Wat Phra Kaew in Bangkok
The Wat Phra Kaew in Bangkok is regarded as the most sacred Buddhist temple in Thailand.
It is located in the historic center of Bangkok within the grounds of the Grand Palace. The construction of the temple started when King Buddha Yodfa Chulaloke (Rama I) moved the capital from Thonburi to Bangkok in 1787.
Unlike other temples it does not contain living quarters for monks. The main building is the central ubosoth, which houses the Emerald Buddha. In the Wat Phra Kaew in Bangkok there are three main doors used to enter the temple, however only the King and Queen are allowed to enter through the center door.
Even though it is small in size it is the most important icon for Thai people.
Legends hold that the famous statue, made of jade, originated in India, but it first surfaced in Cambodia and was given as a gift to the King of Ayutthaya in A.D. 1434.
The statue disappeared from history when Burmese raiders sacked Ayutthaya and the image was feared lost.
A century later the Emerald Buddha reappeared in Chiang Saen, after a rainstorm washed away some of its plaster covering.
The Emerald Buddha was then moved to Chiang Rai, then Chiang Mai, where it was removed by the Laotian prince Setthathirath to Luang Prabang, when his father died and he ascended the throne of both Lanna and Lan Xang in A.D. 1547.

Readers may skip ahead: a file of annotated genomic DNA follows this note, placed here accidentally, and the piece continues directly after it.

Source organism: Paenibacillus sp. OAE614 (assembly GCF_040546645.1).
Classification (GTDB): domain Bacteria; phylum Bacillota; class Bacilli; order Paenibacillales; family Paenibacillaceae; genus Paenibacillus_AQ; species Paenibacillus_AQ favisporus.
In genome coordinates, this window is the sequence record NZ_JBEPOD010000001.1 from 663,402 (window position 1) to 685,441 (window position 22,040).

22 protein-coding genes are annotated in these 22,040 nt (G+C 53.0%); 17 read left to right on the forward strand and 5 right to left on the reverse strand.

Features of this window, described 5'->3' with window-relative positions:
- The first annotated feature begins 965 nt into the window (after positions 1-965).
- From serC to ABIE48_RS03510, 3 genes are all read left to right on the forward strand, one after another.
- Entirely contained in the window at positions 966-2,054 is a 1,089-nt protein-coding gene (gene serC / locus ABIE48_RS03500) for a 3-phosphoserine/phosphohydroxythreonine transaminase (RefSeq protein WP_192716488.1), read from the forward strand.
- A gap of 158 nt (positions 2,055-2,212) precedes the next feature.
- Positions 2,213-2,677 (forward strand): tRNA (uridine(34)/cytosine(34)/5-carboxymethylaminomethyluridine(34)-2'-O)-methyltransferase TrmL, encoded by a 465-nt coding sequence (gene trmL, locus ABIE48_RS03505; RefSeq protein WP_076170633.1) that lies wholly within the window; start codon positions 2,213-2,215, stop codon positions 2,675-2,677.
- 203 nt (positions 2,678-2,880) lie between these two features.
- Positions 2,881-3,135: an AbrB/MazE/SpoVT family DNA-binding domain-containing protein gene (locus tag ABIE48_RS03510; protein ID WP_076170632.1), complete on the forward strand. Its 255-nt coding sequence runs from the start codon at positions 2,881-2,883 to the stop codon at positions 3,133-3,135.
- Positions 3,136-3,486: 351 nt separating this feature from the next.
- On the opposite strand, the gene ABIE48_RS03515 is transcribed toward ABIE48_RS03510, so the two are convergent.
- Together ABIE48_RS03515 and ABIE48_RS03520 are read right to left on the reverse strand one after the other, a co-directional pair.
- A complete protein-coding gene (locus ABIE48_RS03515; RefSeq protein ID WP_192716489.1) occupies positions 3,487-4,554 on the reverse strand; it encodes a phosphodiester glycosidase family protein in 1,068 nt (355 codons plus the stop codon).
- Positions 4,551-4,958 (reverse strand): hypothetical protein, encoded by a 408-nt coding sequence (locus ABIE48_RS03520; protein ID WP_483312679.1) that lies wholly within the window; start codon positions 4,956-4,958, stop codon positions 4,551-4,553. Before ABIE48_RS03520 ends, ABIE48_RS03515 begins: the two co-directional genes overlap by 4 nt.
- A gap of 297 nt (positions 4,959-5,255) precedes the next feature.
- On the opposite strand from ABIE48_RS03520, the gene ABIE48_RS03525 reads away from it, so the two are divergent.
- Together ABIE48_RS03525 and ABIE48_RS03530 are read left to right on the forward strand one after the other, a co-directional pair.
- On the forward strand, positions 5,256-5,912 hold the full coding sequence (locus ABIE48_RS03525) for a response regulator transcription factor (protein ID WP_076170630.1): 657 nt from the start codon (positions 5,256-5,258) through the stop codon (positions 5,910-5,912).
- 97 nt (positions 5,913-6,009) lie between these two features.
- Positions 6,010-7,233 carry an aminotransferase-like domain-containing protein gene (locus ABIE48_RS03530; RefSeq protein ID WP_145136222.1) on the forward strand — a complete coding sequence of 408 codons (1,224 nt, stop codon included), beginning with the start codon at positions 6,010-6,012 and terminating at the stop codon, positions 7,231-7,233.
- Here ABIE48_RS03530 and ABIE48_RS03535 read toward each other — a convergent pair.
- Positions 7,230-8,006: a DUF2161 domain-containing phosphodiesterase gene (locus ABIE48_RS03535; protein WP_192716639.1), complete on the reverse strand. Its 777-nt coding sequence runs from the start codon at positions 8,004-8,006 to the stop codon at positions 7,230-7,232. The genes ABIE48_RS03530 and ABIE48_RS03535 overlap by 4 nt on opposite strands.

In later years Emerald Buddha was moved to Vientiane. It remained in Vientiane for nearly 300 years until King Taksin of Thonburi brought it back with him after invading the Lao lands to Thonburi when he expanded his kingdom into outer regions in 1787.
The Emerald Buddha was then taken to Bangkok where it is resides today.
The wall surrounding the temple area from the outside only a plain white wall is painted inside with scenes from the Thai version of the Ramayana mythology, the Ramakian. Several statues in the temple area resemble figures from this mythology, most notably the giants.
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